Defense lawyers said there may be a better execution anesthetic than thiopental. But as long as the protocol includes pancuronium bromide and potassium chloride, "it is imperative" that the state provide for a clinical bedside evaluation of anesthetic levels by a trained professional, the brief said.

The defense said it "should not be that difficult" for the state to retain such a doctor, although a brief filed by the California attorney general's office earlier this month asserted that such a requirement would effectively shut down capital punishment in California because leading physicians' organizations have urged their members not to participate in executions.

Morales' lawyers criticized state officials for failing to adequately research either their original lethal injection protocol or a modified procedure adopted in the face of his legal challenge. In contrast, they said, Chinese government officials conducted detailed experiments on animals before executing humans by lethal injection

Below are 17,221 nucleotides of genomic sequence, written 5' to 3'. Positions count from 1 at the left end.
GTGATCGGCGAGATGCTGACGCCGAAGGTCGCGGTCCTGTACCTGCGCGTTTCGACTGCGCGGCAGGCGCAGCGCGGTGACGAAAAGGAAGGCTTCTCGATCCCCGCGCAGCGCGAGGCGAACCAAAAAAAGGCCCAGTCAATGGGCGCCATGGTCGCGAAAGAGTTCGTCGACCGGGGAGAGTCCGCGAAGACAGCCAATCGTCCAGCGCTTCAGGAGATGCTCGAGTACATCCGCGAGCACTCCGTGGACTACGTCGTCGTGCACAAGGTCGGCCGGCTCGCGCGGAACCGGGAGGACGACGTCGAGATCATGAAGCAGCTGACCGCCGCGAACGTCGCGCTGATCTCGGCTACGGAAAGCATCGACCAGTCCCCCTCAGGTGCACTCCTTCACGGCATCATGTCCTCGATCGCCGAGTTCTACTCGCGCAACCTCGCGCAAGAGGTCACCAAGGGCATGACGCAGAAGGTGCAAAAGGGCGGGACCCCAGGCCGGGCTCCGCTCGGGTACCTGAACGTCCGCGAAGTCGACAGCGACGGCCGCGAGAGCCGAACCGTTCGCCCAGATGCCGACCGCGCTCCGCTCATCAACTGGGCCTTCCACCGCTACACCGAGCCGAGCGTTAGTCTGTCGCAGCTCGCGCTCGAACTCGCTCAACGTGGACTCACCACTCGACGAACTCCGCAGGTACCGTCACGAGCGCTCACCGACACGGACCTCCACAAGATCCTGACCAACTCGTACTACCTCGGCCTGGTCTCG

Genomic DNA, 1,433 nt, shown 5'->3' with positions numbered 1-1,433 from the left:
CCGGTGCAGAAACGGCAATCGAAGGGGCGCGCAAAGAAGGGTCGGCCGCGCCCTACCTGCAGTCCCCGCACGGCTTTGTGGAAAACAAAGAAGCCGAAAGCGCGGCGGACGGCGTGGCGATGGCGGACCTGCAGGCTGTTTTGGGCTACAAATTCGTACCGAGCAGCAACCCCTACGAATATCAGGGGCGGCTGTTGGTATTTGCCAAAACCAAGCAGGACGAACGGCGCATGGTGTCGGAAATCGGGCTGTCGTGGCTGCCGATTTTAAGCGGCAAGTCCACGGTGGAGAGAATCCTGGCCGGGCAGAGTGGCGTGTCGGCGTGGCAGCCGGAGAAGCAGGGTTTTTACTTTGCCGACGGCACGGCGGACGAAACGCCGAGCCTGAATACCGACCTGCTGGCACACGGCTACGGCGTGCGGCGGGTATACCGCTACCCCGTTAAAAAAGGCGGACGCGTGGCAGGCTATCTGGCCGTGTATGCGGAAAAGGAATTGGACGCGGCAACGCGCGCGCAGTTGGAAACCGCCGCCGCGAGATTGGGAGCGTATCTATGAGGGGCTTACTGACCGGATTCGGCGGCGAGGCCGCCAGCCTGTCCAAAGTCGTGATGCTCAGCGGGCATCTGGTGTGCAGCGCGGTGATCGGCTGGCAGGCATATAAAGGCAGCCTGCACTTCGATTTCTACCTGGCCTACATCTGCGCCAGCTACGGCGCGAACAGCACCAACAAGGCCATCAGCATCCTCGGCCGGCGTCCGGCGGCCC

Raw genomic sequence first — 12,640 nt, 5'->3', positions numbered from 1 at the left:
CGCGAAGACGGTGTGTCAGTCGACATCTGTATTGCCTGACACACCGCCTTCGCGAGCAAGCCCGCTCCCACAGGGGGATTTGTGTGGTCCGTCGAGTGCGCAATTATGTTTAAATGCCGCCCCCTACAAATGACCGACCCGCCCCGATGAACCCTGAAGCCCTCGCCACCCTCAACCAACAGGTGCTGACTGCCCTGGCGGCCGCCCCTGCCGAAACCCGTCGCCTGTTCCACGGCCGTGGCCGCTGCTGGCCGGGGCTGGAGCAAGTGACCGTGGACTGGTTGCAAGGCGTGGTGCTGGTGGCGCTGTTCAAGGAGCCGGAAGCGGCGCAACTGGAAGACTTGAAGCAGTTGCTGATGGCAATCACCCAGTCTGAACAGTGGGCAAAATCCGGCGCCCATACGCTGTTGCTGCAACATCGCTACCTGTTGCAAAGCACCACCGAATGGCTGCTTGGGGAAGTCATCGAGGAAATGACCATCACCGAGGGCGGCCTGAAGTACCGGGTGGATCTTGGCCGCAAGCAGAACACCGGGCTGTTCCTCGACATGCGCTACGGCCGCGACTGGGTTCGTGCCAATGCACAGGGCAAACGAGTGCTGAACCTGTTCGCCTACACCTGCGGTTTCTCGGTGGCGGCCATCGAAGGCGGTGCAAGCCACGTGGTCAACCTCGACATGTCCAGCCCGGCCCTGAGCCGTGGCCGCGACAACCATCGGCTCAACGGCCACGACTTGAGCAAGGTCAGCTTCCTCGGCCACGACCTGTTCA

Morales' lawyers argued that the state needed to bring its execution procedures into the open.

"For the past 14 years," they said, the Corrections Department has undertaken the recruiting, screening and training of execution team members "in total secrecy. That secrecy has permitted the execution system at San Quentin to operate in an unbelievably dysfunctional manner.",0,4845037.story?coll=la-home-headlines

Tuesday, 28 November 2006

SQ execution team members say they get little lethal injection training

San Quentin execution team members say they get little lethal injection training

By Howard Mintz
Mercury News
By their own account, current and former members of San Quentin's execution team have little training or understanding of the rules or mixture of drugs used to put condemned murderers to death, documents released Monday show.